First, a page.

Nature

[box]This post originally appeared on the FTMF.info planning blog.[/box]

In this post, let’s explore the link between the twin worlds of microbiology and creative thought, drawing inspiration from three brilliant scientific discoveries. Labcoats on, people!

1. Sponges

If a sea sponge (phylum porifera) is forced through a sieve to disintegrate it down to its cellular level, those cells, if left alone, will recombine into a sponge again:

Lesson: some ideas only make sense as a whole – passing them through a ‘sieve test’ can reveal whether they were ever meant to be, while others may naturally merge together.

2. Slime Molds

A single-celled slime mold (physarum polycephalum) can solve mazes, mimic the layout of man-made transportation networks and choose the healthiest food from a diverse menu – and all this without a brain or nervous system:

Lesson: deploy resources efficiently – really smart solutions often arise naturally, yet knowing what’s best still requires lots of prior research. But hey, if a slime mold can do it…

3. Artificial Jellyfish

Scientists have created an artificial jellyfish using silicone and muscle cells from a rat’s heart. The synthetic creature, dubbed a medusoid, looks like a flower with eight petals. When placed in an electric field, it pulses and swims exactly like its living counterpart:

Lesson: even the most difficult concept can be somehow ‘brought to life’ – be it in a new context, through the addition of a couple of key ingredients, or sheer appliance of science!

Pachanga Boys: Time

Had to share this stunning track, discovered via a recent Future Disco show. It’s the sort of music that just lets the mind unfold, encouraging some really powerful comments and imagery to spill out onto the pages of YouTube:

this track changed my life, this is like reborn feeling.
Im shaking and flying all the time.
I can cry and laugh at the same time.
I wonna listen to this song on the moment I die.
You spin my inner universe….thank you forever

i dont know what to do now it has finished

160 quid on discogs to buy. sounds good to me. i wont be playing it tho, il be framing it and putting it up on the wall and buying the mp3 to play. 300 copies in the whole world of this beauty. one of the finest tracks i will ever hear.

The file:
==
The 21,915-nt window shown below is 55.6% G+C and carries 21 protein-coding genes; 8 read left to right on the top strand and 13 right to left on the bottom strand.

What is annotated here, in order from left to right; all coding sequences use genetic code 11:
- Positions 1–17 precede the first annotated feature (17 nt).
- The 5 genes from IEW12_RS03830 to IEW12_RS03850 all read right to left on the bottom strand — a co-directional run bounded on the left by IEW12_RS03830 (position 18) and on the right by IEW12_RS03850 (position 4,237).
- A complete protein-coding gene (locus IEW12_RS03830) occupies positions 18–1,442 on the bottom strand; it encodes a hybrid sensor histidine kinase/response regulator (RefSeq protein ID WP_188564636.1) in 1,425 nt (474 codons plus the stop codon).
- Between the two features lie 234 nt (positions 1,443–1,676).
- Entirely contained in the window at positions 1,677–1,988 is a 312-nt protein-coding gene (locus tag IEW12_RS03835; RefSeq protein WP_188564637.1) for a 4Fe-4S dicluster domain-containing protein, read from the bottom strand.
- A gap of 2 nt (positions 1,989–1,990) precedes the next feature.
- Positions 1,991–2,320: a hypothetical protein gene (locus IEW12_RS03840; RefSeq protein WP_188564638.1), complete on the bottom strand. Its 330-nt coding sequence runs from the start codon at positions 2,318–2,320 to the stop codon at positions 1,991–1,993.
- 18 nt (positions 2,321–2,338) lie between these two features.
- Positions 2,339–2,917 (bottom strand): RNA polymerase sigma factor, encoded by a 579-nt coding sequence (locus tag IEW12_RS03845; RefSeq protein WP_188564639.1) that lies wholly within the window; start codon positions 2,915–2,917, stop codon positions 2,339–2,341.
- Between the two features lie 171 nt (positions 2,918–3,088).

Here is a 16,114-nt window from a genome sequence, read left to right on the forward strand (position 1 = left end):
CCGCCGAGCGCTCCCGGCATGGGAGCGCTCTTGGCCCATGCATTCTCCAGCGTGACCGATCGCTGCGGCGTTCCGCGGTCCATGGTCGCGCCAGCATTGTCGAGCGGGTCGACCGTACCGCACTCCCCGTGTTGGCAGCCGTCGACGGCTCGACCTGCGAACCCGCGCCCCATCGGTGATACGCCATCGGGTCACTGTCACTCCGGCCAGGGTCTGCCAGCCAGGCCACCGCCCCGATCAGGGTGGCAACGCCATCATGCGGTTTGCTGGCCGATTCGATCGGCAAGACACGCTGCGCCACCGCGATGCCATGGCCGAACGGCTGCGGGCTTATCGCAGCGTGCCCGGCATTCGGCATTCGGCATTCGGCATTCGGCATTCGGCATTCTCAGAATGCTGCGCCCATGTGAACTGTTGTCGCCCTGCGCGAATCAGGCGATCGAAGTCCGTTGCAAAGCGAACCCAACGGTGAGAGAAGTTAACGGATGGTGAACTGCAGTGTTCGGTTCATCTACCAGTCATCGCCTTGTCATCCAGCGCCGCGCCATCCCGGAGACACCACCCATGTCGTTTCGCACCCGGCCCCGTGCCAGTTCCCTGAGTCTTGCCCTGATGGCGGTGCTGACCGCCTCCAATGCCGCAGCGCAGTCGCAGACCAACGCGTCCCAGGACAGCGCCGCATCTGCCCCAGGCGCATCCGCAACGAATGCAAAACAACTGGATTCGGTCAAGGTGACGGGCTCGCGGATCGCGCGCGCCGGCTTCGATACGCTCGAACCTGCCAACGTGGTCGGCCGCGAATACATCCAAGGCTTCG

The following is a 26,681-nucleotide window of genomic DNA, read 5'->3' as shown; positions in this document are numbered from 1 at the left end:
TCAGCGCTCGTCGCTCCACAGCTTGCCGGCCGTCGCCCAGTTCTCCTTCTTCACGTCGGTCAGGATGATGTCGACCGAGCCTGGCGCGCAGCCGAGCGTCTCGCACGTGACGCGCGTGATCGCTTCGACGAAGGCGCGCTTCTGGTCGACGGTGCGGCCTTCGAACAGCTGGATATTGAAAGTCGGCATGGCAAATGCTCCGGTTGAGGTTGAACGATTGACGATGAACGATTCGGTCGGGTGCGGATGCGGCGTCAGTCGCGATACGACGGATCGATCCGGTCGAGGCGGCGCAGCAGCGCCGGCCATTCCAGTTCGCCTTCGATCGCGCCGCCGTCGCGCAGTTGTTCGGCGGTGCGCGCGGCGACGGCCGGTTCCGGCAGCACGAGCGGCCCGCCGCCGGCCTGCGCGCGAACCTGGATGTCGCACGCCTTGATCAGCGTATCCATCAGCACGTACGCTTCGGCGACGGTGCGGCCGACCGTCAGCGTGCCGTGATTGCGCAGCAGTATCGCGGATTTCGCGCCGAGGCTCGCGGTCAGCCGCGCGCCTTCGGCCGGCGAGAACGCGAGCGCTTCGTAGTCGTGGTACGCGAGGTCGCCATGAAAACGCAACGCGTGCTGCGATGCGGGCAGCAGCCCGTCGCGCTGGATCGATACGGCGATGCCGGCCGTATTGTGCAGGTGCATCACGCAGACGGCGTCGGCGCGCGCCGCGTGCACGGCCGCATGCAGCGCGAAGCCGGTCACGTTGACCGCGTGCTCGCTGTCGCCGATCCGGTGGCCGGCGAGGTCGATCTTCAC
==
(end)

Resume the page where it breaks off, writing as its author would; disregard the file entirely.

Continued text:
omg at :45 i knew i was in for a ride but DAMN

it’s 6am, and the sun is just starting to peak it’s head. the engine is purring on my white ferrarri 355 cabrio. the wind blowing through my hair, relaxed and loose from a night of dancing. i inhale on my last muratti cigarette. as the smoke fills my lungs my brain sharpens and i remember the name of the girl sitting next to me. it’s a fifteen minute drive back to the villa but i wish it could last forever. pure bliss. pachanga, boys. pachanga.

I was trying to make an awesome comment but it’s impossible. Nothing can describe the beauty of this track.

Cattaneo played this song at the end of moonpark last April 14th, and sudenly, without warning, some of my friends and myself looked at eachother, stop dancing and started hugging eachother, some of us even couldn’t help crying, it was a moment I’ll always remember, time stopped, we were there, we were happy, life had a meaning.
Thanks Pachanga boys. Thanks.

13 Tools to Promote Divergent Thinking

New ideas can come from anywhere, but are often hardest to find when you’re actually looking for them. However, I believe it’s possible to jumpstart your brain, even under pressure, by applying yourself to a bit of divergent thinking:

Divergent thinking typically occurs in a spontaneous, free-flowing manner, such that many ideas are generated in an emergent cognitive fashion. Many possible solutions are explored in a short amount of time, and unexpected connections are drawn. After the process of divergent thinking has been completed, ideas and information are organized and structured using convergent thinking.

Wikipedia

So to help anyone out there who may be stuck for ideas, here’s my list of divergent thought helpers:

  1. Stumbleupon – highly recommended: tell it your interests and hit ‘stumble’ to be sent to a random site
  2. Buzzfeed – hit the randomize button in the top right corner (occasionally NSFW) to see something usually quite cool
  3. Mystery Seeker – type something in the search box and receive a set of google results for a totally different subject
  4. The Wiki Game – start in one place on wikipedia, and try to end up in another, while seeing loads of content on the way
  5. We Heart It – inspiring and high-quality imagery, often captioned, and with decent search functionality
  6. We Feel Fine – an emotional search tool, potentially good for scanning & visualising need states
  7. Popurls – see the freshest stories from a range of great online sources, with customisation options
  8. Newsmap – a visualisation of the latest news, powered by google (quite old but potentially interesting)
  9. Thesaurus.net – high quality thesaurus dictionary: search synonyms, antonyms, rhymes, quotes and idioms
  10. Visual Thesaurus – see the associated meanings between concepts – worth paying for
  11. Bing Visual Search – search the web visually in an intuitive, exploratory way
  12. oSkope – discover images, videos and products related to a search query